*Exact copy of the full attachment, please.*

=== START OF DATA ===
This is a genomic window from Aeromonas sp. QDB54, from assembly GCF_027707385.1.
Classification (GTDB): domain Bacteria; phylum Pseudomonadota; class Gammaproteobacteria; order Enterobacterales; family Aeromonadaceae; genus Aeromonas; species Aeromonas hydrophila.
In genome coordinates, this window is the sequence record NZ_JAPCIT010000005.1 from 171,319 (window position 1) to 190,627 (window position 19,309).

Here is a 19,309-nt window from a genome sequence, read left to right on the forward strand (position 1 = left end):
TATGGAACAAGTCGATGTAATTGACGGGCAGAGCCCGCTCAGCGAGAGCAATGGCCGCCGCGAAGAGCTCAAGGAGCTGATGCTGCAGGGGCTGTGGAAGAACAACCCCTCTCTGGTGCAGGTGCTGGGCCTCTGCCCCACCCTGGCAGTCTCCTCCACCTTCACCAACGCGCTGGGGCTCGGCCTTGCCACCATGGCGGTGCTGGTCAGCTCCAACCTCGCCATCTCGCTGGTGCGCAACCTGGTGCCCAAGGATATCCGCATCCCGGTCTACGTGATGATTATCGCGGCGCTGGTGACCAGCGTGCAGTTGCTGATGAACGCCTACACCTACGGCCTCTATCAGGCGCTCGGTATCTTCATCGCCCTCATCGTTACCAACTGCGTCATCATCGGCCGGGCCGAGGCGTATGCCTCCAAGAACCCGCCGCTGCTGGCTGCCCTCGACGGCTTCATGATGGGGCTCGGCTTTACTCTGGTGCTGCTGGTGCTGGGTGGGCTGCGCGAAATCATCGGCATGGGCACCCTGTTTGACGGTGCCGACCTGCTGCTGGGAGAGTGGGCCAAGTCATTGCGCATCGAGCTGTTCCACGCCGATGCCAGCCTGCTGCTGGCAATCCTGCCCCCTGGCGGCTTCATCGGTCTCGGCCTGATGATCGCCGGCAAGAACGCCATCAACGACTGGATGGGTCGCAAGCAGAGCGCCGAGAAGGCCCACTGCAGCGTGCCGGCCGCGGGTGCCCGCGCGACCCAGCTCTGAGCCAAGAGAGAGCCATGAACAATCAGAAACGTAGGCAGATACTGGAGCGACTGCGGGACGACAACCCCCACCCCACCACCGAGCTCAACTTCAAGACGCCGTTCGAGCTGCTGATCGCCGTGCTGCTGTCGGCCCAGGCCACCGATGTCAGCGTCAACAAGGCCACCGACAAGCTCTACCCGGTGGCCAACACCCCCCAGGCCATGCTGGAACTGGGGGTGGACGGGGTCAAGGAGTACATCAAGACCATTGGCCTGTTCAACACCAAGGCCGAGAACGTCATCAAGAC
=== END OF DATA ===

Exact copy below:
This is a genomic window from Aeromonas sp. QDB54, from assembly GCF_027707385.1.
Classification (GTDB): domain Bacteria; phylum Pseudomonadota; class Gammaproteobacteria; order Enterobacterales; family Aeromonadaceae; genus Aeromonas; species Aeromonas hydrophila.
In genome coordinates, this window is the sequence record NZ_JAPCIT010000005.1 from 171,319 (window position 1) to 190,627 (window position 19,309).

Here is a 19,309-nt window from a genome sequence, read left to right on the forward strand (position 1 = left end):
TATGGAACAAGTCGATGTAATTGACGGGCAGAGCCCGCTCAGCGAGAGCAATGGCCGCCGCGAAGAGCTCAAGGAGCTGATGCTGCAGGGGCTGTGGAAGAACAACCCCTCTCTGGTGCAGGTGCTGGGCCTCTGCCCCACCCTGGCAGTCTCCTCCACCTTCACCAACGCGCTGGGGCTCGGCCTTGCCACCATGGCGGTGCTGGTCAGCTCCAACCTCGCCATCTCGCTGGTGCGCAACCTGGTGCCCAAGGATATCCGCATCCCGGTCTACGTGATGATTATCGCGGCGCTGGTGACCAGCGTGCAGTTGCTGATGAACGCCTACACCTACGGCCTCTATCAGGCGCTCGGTATCTTCATCGCCCTCATCGTTACCAACTGCGTCATCATCGGCCGGGCCGAGGCGTATGCCTCCAAGAACCCGCCGCTGCTGGCTGCCCTCGACGGCTTCATGATGGGGCTCGGCTTTACTCTGGTGCTGCTGGTGCTGGGTGGGCTGCGCGAAATCATCGGCATGGGCACCCTGTTTGACGGTGCCGACCTGCTGCTGGGAGAGTGGGCCAAGTCATTGCGCATCGAGCTGTTCCACGCCGATGCCAGCCTGCTGCTGGCAATCCTGCCCCCTGGCGGCTTCATCGGTCTCGGCCTGATGATCGCCGGCAAGAACGCCATCAACGACTGGATGGGTCGCAAGCAGAGCGCCGAGAAGGCCCACTGCAGCGTGCCGGCCGCGGGTGCCCGCGCGACCCAGCTCTGAGCCAAGAGAGAGCCATGAACAATCAGAAACGTAGGCAGATACTGGAGCGACTGCGGGACGACAACCCCCACCCCACCACCGAGCTCAACTTCAAGACGCCGTTCGAGCTGCTGATCGCCGTGCTGCTGTCGGCCCAGGCCACCGATGTCAGCGTCAACAAGGCCACCGACAAGCTCTACCCGGTGGCCAACACCCCCCAGGCCATGCTGGAACTGGGGGTGGACGGGGTCAAGGAGTACATCAAGACCATTGGCCTGTTCAACACCAAGGCCGAGAACGTCATCAAGAC